The Higgs boson is believed to give other particles their mass. NBC's Brian Williams reports.
By Miriam Kramer
An announcement Thursday confirming that a newfound particle discovered at the world's largest atom smasher last year is a Higgs boson — the theorized particle that could explain how other particles get their mass — has left physicists hopeful about the future of their research.
Although these newest findings confirming a Higgs — presented at the annual Rencontres de Moriond conference in Italy — have not led to the frenzied storm of excitement created by the particle's initial discovery on July 4, 2012, the work has still energized researchers.
"There is better evidence now, but in some sense, it's also incredibly expected," Peter Woit, a physicist at Columbia University, told LiveScience.
"It is very exciting to be here, and this year just has been quite exhilarating as a particle physicist!" Meenakshi Narain, a professor of physics at Brown University, wrote to LiveScience from the conference.
Last year, physicists working with the Large Hadron Collider in Switzerland declared that they had found a new elementary particle matching the findings that would be expected from the predicted Higgs boson, which was theorized by physicist Peter Higgs and his colleagues in 1964. The two experiments, named ATLAS and CMS, still needed further confirmation before physicists could state definitively that they had found the particle, however. [In Photos: Searching for the Higgs Boson]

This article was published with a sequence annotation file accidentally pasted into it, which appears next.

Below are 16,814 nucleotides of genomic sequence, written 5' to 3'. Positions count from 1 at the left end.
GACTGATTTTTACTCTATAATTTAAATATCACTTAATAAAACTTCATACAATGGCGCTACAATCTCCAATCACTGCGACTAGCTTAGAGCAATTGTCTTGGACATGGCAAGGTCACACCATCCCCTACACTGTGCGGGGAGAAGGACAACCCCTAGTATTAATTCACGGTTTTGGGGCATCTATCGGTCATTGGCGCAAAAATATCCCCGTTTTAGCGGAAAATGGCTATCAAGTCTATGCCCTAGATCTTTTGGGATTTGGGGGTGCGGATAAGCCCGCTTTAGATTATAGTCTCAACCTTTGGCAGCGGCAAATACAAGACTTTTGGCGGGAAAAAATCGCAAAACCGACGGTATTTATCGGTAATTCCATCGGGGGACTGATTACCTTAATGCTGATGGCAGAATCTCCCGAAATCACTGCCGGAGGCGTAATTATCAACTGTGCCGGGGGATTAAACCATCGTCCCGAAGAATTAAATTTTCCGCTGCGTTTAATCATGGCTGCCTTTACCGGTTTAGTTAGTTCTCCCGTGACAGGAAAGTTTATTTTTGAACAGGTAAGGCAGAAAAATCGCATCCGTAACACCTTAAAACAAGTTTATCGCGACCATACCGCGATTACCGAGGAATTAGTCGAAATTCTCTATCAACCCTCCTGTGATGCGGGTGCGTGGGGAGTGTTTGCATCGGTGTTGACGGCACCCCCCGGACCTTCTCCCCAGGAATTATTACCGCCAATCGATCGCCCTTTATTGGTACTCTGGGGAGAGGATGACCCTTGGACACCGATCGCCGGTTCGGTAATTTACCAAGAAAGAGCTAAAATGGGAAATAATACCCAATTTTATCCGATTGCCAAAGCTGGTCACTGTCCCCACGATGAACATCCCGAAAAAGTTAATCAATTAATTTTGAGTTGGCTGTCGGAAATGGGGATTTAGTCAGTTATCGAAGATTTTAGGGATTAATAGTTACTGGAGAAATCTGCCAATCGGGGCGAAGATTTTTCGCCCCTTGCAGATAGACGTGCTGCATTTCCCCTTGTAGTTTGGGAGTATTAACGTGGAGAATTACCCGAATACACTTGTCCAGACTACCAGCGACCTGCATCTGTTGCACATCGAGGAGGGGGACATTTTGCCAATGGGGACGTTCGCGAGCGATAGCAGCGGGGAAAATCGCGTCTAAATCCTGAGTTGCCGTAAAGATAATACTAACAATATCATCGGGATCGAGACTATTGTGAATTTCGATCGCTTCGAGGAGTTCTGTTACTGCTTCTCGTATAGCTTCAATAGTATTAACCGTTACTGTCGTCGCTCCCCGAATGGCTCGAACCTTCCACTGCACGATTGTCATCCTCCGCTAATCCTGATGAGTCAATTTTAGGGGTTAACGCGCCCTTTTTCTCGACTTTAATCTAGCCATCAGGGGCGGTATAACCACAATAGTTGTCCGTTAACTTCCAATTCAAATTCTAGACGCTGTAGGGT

"When we discovered the particle, we knew we found something significant," ATLAS scientist and New York University professor Kyle Cranmer said in a statement. "Now, we're just trying to establish the properties."
The results presented on Thursday are just one more step toward establishing those properties more firmly, Woit added.
"The interesting thing today was that one of the experiments (the CMS) hadn't updated its data since the middle of last year," Woit said. "Everyone had been waiting to see what the new data was."
Whereas the findings released in July 2012 were robust enough to confirm that a "Higgs-like" particle had been found, the newest science from the CMS refines some of the data, providing the strongest evidence yet that this is the particle predicted by the Standard Model, the reigning theory governing particle physics.
"In coming years, it (the LHC) will study many more of them, and that's what people will be focused on, hoping to see something unexpected," Woit said. "No matter how hard one works at this though, one will only ever have partial information, never get to 100 percent sure that this particle is behaving exactly according to the theory."
Narain agreed, "This of course increases our confidence that this is indeed a Higgs boson. At this point I don’t think there are many people in the particle physics community who seriously doubt that this is a Higgs boson. I am not sure it is meaningful to quantify this with a number such as 99 percent or 100 percent certain."
Some think Thursday's announcement should not distract physicists as they work on the many other scientific questions that need to be answered.
"Clear evidence that the new particle is the Standard Model Higgs boson still would not complete our understanding of the universe," Patty McBride, head of the CMS Center at Fermilab, said in a statement. "We still wouldn't understand why gravity is so weak, and we would have the mysteries of dark matter to confront. But it is satisfying to come a step closer to validating a 48-year-old theory."
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